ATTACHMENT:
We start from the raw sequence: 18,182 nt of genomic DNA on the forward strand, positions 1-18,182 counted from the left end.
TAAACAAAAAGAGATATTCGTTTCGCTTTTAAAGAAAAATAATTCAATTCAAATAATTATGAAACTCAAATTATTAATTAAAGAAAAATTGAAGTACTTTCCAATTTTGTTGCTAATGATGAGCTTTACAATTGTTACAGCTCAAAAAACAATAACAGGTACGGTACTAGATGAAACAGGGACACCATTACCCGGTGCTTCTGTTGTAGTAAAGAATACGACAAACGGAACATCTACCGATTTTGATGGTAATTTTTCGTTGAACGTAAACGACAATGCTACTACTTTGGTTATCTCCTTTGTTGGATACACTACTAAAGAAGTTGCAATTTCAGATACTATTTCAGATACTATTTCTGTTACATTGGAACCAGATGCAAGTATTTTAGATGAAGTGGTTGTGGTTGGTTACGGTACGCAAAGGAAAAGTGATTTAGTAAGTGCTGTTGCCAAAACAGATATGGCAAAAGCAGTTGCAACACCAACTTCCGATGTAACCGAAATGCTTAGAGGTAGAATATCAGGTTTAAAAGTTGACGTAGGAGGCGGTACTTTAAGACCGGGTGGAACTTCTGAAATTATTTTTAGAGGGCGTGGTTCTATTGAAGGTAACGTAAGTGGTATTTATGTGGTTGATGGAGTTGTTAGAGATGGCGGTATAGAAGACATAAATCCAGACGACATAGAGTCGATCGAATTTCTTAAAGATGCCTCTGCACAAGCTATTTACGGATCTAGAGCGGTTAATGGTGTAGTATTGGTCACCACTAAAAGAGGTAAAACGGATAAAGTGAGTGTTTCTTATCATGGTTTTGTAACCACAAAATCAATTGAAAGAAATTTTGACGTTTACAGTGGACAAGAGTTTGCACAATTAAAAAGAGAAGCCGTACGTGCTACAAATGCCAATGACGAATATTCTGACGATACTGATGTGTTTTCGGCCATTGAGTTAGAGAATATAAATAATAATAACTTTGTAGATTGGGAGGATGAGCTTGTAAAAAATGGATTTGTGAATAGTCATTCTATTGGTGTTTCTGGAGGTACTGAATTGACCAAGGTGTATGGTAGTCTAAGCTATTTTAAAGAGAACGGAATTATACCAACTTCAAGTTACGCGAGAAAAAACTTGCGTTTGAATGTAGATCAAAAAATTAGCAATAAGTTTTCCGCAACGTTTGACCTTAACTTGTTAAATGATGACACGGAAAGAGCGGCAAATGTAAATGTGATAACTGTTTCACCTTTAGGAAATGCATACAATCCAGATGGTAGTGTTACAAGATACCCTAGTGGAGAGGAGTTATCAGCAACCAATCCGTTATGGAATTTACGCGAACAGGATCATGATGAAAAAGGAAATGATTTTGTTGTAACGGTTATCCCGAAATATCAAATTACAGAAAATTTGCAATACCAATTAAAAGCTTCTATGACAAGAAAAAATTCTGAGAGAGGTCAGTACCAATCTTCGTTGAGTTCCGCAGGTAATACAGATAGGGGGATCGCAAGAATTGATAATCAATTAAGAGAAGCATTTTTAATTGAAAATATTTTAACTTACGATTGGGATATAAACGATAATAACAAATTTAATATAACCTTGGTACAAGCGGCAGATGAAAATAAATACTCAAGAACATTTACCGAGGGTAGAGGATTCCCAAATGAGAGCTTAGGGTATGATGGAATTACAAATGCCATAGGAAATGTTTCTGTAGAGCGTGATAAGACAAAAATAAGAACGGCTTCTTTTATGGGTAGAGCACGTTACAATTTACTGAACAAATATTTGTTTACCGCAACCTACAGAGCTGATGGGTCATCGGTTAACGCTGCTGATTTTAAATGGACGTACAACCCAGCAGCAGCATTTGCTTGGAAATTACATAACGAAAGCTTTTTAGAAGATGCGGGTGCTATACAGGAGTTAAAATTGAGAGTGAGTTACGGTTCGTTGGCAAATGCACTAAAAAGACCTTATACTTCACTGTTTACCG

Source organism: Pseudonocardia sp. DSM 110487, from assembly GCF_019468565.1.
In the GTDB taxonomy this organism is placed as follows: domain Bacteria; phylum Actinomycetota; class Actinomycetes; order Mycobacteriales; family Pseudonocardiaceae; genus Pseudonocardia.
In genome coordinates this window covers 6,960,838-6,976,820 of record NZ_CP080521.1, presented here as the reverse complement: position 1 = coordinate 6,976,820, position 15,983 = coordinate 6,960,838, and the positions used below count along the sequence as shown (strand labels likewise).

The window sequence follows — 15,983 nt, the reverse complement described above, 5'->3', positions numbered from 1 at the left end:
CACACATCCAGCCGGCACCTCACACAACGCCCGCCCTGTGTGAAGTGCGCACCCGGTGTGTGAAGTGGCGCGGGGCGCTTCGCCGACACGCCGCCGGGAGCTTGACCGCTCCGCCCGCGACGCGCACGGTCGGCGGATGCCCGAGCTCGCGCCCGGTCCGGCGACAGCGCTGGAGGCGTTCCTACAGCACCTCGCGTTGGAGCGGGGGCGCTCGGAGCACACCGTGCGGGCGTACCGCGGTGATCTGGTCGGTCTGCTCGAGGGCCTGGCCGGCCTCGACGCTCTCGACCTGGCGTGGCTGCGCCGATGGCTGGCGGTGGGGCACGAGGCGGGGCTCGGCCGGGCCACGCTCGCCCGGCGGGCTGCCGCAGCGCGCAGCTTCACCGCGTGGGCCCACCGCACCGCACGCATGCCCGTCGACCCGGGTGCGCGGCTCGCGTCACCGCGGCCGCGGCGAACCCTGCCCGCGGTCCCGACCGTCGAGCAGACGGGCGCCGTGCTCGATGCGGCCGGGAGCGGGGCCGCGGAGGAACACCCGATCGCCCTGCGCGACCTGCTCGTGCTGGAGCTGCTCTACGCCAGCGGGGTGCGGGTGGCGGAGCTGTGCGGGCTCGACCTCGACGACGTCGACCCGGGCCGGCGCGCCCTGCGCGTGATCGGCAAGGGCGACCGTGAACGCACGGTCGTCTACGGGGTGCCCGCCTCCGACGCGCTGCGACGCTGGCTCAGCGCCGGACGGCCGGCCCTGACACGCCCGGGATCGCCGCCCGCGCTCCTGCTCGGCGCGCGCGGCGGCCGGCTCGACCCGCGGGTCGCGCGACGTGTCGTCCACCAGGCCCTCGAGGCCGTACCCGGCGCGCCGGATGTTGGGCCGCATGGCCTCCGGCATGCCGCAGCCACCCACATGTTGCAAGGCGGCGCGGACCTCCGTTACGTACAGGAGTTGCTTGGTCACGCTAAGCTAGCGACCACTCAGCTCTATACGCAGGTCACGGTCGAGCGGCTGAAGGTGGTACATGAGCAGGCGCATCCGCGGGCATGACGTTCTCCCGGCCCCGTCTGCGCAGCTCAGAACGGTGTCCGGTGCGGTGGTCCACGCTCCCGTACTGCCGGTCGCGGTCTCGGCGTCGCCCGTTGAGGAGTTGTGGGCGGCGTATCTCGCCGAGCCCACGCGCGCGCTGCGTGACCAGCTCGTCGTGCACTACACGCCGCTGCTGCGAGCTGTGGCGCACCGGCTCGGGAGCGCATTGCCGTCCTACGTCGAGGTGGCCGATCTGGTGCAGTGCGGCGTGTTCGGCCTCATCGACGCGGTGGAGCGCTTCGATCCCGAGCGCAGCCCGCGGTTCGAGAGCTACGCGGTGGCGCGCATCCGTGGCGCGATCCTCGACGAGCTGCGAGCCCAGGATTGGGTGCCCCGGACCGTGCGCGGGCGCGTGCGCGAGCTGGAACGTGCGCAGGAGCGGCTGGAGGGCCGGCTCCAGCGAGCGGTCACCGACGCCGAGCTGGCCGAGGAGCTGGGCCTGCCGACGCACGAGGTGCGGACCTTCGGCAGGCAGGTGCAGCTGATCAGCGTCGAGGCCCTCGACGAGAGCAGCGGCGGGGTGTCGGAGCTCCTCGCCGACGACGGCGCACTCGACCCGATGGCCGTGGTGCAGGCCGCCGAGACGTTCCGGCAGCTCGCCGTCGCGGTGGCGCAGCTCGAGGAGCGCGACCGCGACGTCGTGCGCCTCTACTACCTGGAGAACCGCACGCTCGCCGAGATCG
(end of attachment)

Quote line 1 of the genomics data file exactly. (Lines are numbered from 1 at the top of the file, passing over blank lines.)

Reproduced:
We start from the raw sequence: 18,182 nt of genomic DNA on the forward strand, positions 1-18,182 counted from the left end.